Set the rules of business communication beforehand; particularly, you should agree when a messenger is sufficing to address a matter and when it is urgent enough for a phone call.
Be a good listener
Listen closely to your employees to hear their concerns and opinions. When you enter the office after the lockdown, you won’t even notice how team building will have changed you, but others will.
The talent of persuasion of the most brilliant speaker is powerless if the Internet has near-death experience every 20 seconds, and video presentation freezes randomly. This part covers solutions that will be useful to businesses and people developing it from home.
Online express check of the company’s readiness to work remotely
Not every business is ready to quickly switch to remote work. The solution: audit of functional business processes based on IT infrastructure data. As a result, you will get a detailed roadmap, including a list of systems that are suitable for switching to remote work, transition schedule dates, estimated cost and business effects, and recommended solution classes.
Contactless access control and visitor management
In case your company continues to work non-remotely, it’s important to find contactless ways to do day-to-day operations. For example, go through access control. With this solution, employees and guests will not need access cards anymore, and that will help control the spread of bacteria and viruses in the office. The solution based on facial recognition technology identifies a visitor against your employee database quickly and accurately and grants corresponding access to specified areas according to access level. The system is solid since there is no chance of cheating it with a picture. How? Read here.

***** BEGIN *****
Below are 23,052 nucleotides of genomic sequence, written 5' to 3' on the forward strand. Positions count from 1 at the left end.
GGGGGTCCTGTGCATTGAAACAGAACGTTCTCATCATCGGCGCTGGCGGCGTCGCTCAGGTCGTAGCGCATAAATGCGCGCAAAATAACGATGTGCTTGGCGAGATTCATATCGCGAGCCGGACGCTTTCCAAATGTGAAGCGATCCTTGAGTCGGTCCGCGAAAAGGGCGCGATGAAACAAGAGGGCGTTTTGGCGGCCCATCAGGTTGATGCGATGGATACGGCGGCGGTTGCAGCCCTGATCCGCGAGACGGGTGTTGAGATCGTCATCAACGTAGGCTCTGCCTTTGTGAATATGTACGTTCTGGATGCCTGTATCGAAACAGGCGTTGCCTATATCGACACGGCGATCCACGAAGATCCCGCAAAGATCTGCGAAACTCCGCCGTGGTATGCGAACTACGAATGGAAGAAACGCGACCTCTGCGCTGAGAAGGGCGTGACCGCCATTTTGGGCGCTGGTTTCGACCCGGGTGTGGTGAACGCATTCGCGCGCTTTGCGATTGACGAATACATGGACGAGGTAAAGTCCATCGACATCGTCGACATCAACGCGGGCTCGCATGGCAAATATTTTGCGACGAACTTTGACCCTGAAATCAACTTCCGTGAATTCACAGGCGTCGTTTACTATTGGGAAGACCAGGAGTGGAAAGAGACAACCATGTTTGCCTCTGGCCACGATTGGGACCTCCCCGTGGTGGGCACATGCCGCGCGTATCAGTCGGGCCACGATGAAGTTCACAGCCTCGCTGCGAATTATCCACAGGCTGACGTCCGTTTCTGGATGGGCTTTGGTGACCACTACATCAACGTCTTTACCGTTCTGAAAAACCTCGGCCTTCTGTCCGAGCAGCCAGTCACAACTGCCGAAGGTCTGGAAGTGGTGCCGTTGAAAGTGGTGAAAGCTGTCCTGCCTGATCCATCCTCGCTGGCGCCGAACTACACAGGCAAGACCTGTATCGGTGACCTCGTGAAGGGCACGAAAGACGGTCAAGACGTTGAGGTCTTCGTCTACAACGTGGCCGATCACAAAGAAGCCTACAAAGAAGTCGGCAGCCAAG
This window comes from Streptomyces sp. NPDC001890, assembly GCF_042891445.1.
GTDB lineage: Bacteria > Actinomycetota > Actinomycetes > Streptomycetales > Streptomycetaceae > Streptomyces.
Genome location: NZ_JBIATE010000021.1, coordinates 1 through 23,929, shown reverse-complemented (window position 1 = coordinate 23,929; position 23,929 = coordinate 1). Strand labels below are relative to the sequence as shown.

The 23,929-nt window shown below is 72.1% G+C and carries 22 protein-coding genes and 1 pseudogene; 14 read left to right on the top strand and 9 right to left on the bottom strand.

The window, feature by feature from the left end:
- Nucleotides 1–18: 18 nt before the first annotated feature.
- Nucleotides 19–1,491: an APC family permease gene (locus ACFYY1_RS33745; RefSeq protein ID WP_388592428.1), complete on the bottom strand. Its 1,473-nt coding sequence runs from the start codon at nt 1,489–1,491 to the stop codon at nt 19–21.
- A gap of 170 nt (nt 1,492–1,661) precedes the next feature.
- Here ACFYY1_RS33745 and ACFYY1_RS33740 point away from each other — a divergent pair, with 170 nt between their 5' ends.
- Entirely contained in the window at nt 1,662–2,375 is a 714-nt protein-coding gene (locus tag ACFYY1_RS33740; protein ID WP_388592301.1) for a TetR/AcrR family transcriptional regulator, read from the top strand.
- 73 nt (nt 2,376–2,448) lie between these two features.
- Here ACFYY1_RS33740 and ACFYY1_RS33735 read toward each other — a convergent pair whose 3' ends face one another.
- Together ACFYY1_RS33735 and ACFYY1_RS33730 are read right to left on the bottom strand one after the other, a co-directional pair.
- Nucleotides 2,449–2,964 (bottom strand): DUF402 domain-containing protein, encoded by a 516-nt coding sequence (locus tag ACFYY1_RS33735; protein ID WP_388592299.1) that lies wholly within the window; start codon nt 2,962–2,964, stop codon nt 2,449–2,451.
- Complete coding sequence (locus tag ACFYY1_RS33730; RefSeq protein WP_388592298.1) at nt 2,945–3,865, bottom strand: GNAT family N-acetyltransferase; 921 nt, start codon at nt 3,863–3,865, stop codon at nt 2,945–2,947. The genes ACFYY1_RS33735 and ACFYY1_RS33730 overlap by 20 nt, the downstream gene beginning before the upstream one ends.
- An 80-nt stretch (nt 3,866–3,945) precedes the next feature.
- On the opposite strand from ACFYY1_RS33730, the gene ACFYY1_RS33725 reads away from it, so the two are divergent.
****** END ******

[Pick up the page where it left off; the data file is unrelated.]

Remote employee control
With the transition to remote work, it becomes more difficult to maintain contact with employees and monitor the effectiveness and productivity of their work. The solution will minimize the risks and losses after switching to remote work.
- Check-in and check-out employees working remotely
- Log breaks while working
- Track remote user activity on applications and websites
- Gain visibility of working hours, breaks, and absence time
Robotic process automation (RPA)
Remote work requires the automation of standard operational tasks. A corporate bot can perform hundreds of recurring and routine tasks instead of an employee, automating the execution of standard documents, certificate approval, etc. (What’s RPA? Read here).
NNTC hasn’t stopped creating solutions and products contributing to global safety and security and making life better. Recently, we announced the start of new product development (link to the news), which will help us navigate through unexpected in the time of COVID-19.
If you are interested in any solution above, feel free to email us at email@example.com – we will respond in no time. If you want to keep posted about NNTC projects, you are welcome to follow us on social media. Potential partners are always welcome to write at firstname.lastname@example.org.
Stay safe! #WorkAtHome